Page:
It is more likely that the inside of the chilled potato takes longer to cook. Consequently, the outside will be crispy and the inside soft and moist. This recipe was tested both ways (with and without soaking the cut potatoes in ice water) and the soaked potatoes were lighter and fluffier on the inside and crispier on the outside. (From:


      9 years ago on Step 5

      bgmiller:  about the starch, if you try this out, you'll actually see it happening.  I used to work in a restaurant which made around 800lbs (weight of the potatoes, not the finished product) of everyday by almost exactly this recipe.

      We'd soak the potatoes whole for an hour or so and then slice them into fries and put them in new water where they'd rest for about 3 hours in a cool cellar.  After they were done here, we'd take them up to our big ol' sinks and rinse them off for a good 5 minutes.  Even in the last step, you can see the starch foaming in the water!

      Aside from the soak/cut/soak/rinse method we used, the only major difference was that we only used suet (beef fat) for frying, and the old guys who had been running the place since they were teenagers insisted that the fries be cool before they were fried a second time.

      Our fries were good enough to be rated best in the city for something like 10 years in a row by the readers of our local entertainment magazine.  People line up around the block, killing off their whole lunch hours to get at these things, even in the dead of winter!

      Good job, schoochmaroo!


      10 years ago on Step 1

      Peanut oil is the best. This must be emphasized.:)


      Reply 4 years ago on Introduction

      Why not, maybe another instructable page would be good. I would be very interested to know the results of using a deep fryer. Initially I bought a big frying cooker which includes frying nettles, but just after pouring the oil, I realized that this thing would be a cooking oil hog. So I went back to the frying pan, and my results suggests that you don't need full immersion to achieve optimum crispiness.


      Reply 4 years ago on Introduction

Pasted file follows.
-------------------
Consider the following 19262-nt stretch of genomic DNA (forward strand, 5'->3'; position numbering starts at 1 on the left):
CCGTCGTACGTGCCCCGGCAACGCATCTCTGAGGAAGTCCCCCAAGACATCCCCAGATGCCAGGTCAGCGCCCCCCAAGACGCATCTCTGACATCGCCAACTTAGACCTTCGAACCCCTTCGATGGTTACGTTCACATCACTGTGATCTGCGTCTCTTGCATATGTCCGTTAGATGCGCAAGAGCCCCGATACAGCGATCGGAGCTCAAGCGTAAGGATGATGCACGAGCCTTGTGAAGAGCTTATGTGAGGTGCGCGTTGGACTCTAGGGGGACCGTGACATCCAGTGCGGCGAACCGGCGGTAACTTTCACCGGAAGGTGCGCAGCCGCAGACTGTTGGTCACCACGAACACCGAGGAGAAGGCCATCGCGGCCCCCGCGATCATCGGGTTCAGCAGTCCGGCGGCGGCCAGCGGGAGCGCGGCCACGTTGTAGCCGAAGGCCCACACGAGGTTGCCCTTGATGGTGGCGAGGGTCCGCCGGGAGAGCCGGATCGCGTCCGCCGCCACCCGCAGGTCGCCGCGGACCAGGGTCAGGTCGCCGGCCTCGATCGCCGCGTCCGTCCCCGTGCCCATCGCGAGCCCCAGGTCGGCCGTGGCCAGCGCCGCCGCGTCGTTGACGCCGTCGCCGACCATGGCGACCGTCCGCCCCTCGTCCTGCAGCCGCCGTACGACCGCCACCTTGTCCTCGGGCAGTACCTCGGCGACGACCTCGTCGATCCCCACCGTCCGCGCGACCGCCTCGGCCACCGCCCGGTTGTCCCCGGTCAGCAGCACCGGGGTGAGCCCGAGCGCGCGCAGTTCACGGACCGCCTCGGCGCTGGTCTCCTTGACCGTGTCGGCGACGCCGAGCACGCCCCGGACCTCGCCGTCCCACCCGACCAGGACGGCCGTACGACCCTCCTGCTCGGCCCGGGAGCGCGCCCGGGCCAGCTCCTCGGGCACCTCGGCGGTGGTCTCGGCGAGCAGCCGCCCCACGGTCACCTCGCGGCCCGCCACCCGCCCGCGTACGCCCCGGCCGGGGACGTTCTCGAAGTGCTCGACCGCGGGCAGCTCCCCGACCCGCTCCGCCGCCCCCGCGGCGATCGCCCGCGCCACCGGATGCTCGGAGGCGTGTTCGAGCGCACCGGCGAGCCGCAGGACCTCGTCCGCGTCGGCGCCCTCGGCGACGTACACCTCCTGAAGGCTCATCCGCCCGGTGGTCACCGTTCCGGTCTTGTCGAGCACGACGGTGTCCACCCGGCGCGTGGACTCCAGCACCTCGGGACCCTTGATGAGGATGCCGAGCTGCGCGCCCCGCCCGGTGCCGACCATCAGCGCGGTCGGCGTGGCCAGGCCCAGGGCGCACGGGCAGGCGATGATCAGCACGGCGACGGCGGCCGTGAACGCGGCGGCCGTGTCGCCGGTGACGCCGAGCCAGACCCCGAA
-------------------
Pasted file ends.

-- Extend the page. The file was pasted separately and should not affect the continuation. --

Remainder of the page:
Argh I leaked one of the super secret key of the immersion thing which was a result of 20+ cooking sessions!


      Reply 4 years ago on Introduction

      Frying nettles? What's that like?
      I got a small fryer, and have successfully filtered and reused the same oil for a while now. But I agree, it's kind of an unecessary accessory.


      4 years ago on Introduction

      80% of the chips on your first fry isn't dry enough. Now I understand that french fries is a super secret recipe with lots of technique and parameters to achieve crispiness with burnt-taste-free. You may want to experiment with the first fry. It heavily influences the final result.

      2 replies

      5 years ago on Introduction

      After a long week tonight’s menu was a treat … home made french fries. The recipe works great! I originally soaked the fries about a week and a half ago so they were nice and ready. I used a large pot for the frying to make sure nothing popped out while the oil was hot. I also brushed up on my how to put out frying oil fires … better safe than sorry! On the second fry I went about five minutes than after straining & patting off as much oil as possible I seasoned with parsley, salt, & pepper. Nothing like comfort food to start the weekend right. :) (FYI having a wet, but not dripping, kitchen towel at hand to cover the frying pan should a fire start is the best recommendation I found online.) Enjoy!


      7 years ago on Introduction

      This recipe looks great,thank you! I wonder who took it fom whom though,


      7 years ago on Introduction

      Double fry is the secret. That's how my grand mother cooked them and I can tell you for sure that it's not a trick from bad memory as this was the only thing that she cooked right (she was such a terrible cook ! …)
      Love them ! …